Monday, January 4, 2010

Federal judge tosses Blackwater case

Last week U.S. District Judge Ricardo Urbina dismissed all charges against five Blackwater World security guards accused of killing unarmed Iraqi civilians in a crowded Baghdad intersection in 2007. Three of these men were former U.S. Marines.  Two were Army veterans.

I reached out to my long time friend, a decorated Marine (retired) who served in Special Operations (and prefers to remain anonymous) to find out what he thought about the decision.  He graciously agreed to let me share his response.
I remember the incident when it happened. The media led their viewers to believe that Blackwater employees were an undisciplined bunch of trigger-happy mercs. My personal feelings of their leadership, interviewers, and recruiters were that they were "cowboys" with big egos that were, in my sole opinion, counter productive in a fire fight or diplomatic protection. It is not good business to be concerned about yourself when providing protecting in a hazardous area. However, like any other business, you have to sell yourself.

When providing protection for a mobile VIP, you get them to their objective as quickly as possible. If traveling behind a diplomatic flag, you don't stop or slow down. At the first sign of trouble return the VIP back to their home base; one of the chase vehicles will take care of the incident just long enough to suppress the fire and return to the VIP. No other action should be required. Certainly not to continue a fire fight or returning to the scene.

The true patriots of our country will always be willing to do what their President asks of them or what is needed to be done to keep our country intact and in line with our Constitution. However, if you can no longer trust your government to give their patriots the benefit of doubt for as long as they will be held accountable for their deeds and actions, does the country deserve these patriots? It's a difficult question to answer and not feel unfaithful. I, along with several others, can't remember how it feels to have a clear conscience or enjoy a peaceful sleep. But, we will always know that the American people and our Commander-in-Chief believed in us and they accept the things we were asked to do.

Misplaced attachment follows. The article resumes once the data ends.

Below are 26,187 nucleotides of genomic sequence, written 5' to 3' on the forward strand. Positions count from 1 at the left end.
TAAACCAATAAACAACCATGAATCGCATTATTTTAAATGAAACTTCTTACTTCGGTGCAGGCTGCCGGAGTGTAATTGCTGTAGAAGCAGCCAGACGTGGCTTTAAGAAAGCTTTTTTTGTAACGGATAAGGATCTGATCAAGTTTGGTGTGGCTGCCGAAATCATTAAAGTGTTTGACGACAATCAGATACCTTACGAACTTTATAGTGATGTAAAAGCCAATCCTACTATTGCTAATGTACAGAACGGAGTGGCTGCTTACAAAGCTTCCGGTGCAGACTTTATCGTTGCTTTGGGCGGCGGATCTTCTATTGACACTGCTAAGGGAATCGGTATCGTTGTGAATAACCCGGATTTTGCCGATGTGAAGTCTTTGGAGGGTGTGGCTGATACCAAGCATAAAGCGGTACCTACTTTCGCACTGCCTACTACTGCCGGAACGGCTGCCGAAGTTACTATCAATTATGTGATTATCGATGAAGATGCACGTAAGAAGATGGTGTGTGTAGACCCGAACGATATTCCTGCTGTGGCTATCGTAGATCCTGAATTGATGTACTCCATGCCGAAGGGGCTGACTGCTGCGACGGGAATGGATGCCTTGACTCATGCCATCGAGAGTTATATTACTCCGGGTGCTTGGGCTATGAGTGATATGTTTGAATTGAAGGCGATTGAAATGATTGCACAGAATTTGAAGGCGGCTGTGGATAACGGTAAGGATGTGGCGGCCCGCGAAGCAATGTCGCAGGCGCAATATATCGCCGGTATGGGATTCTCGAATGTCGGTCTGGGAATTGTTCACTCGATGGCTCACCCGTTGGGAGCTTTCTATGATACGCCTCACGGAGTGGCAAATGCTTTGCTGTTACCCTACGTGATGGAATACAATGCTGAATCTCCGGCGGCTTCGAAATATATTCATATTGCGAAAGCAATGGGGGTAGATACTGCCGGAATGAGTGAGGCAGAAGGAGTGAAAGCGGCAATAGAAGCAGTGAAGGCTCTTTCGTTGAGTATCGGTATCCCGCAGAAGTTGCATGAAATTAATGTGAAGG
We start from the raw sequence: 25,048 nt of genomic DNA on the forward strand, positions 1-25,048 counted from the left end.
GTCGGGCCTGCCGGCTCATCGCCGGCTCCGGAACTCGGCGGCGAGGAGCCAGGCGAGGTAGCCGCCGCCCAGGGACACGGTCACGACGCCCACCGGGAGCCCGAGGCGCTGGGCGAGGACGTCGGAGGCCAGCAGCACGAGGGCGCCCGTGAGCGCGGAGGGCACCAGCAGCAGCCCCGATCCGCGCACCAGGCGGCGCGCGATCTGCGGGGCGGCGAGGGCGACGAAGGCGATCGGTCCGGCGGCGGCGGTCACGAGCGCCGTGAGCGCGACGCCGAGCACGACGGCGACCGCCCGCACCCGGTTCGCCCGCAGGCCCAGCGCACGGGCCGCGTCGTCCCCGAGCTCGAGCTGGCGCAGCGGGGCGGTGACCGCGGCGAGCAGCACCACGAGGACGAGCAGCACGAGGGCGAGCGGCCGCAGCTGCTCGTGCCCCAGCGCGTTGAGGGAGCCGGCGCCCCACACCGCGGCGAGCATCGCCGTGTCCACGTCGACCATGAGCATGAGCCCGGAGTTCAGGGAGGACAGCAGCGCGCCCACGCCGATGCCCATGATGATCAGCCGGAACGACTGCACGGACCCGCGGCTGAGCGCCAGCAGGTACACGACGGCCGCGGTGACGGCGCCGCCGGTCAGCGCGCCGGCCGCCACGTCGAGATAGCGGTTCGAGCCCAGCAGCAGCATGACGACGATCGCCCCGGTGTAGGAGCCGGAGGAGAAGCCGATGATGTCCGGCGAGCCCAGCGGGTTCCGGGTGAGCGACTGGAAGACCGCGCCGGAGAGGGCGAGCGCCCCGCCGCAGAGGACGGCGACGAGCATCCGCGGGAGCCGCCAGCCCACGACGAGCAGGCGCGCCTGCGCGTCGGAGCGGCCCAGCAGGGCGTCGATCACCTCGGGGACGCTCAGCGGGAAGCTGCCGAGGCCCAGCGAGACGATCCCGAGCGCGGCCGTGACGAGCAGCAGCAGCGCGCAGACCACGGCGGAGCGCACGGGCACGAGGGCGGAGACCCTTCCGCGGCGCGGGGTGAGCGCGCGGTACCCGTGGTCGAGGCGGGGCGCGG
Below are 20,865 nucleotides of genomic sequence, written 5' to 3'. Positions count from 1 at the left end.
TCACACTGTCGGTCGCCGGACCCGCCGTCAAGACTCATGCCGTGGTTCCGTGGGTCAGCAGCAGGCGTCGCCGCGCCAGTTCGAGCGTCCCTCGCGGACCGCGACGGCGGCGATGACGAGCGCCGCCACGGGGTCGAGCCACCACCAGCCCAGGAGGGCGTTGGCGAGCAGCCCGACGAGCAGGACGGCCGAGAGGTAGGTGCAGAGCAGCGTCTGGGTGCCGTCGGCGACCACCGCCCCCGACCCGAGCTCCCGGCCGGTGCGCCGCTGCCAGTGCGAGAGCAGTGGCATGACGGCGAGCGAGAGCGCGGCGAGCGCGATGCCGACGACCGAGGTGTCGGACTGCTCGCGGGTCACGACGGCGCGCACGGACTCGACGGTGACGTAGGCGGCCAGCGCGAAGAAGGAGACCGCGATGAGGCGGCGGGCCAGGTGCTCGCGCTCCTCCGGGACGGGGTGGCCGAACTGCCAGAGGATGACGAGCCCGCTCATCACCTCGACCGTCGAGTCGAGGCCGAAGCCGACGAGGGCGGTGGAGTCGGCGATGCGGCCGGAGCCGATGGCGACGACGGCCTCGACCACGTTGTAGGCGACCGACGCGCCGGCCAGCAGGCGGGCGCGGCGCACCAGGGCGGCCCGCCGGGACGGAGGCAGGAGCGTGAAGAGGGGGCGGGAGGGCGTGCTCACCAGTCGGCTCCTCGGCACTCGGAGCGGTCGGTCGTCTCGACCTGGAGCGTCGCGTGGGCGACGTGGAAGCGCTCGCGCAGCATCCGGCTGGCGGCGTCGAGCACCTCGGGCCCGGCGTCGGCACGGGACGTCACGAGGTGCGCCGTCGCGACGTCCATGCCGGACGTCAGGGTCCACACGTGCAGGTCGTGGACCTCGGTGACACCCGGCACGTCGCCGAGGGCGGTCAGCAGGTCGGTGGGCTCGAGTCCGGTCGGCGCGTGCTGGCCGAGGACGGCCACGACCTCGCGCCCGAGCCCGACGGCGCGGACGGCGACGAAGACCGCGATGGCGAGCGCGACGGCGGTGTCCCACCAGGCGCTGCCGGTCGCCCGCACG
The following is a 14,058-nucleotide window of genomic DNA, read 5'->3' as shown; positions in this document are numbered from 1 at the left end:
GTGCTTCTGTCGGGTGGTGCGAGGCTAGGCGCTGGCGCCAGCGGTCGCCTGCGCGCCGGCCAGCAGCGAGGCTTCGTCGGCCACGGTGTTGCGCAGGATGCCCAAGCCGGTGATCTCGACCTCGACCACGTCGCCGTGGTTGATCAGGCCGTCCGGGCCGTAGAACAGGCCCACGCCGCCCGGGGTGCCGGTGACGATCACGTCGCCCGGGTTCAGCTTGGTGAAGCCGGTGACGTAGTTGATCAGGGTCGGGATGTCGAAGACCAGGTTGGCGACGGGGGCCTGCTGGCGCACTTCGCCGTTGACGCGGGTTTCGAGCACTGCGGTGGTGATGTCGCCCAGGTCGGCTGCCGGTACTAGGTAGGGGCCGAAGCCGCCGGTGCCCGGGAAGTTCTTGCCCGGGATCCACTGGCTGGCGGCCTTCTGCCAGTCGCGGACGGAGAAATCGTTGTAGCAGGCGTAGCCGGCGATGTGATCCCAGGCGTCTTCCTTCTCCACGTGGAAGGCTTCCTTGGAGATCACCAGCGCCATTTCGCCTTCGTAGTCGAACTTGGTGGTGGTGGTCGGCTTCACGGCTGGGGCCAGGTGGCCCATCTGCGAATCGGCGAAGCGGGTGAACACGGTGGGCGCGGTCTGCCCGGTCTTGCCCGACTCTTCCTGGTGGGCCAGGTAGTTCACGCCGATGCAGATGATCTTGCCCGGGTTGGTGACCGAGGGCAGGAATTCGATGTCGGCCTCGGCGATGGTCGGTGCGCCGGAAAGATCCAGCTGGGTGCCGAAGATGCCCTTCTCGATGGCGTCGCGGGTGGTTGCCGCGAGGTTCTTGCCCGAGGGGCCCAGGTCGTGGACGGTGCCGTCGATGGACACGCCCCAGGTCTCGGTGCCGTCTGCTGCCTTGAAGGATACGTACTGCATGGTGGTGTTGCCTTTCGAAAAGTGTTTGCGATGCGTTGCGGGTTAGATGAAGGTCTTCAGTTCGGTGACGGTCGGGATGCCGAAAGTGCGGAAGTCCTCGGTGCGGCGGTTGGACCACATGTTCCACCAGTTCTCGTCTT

These young men, to be judged by their peers, would have to have a jury of those who have been in an intense fire fight or have been ambushed. I applaud the Judge. The accused may be guilty of a lack of fire discipline at the most. Now let's prosecute the prosecutors.
Paul Mirengoff at Powerline commented on the dismissal on Saturday:
I haven't studied the facts regarding the underlying charges, though I'm predisposed against criminal charges based on split second decisions made during a fire fight. As to Judge Urbina's decision, it seems pretty elementary that prosecutors can't base an indictment on statements made with the understanding that they won't be used. If that's what happened here, then the charges were correctly dismissed. As much as leftists must hate seeing individuals who protected American interests in Iraq walk, they may be hard-pressed to reconcile their displeasure with their civil libertarian posture. I'm confident some will manage this, though.

Urbina, by the way, is a liberal Clinton appointee. He was the judge who ordered the release of the Uighurs who were held at Guantanamo Bay.

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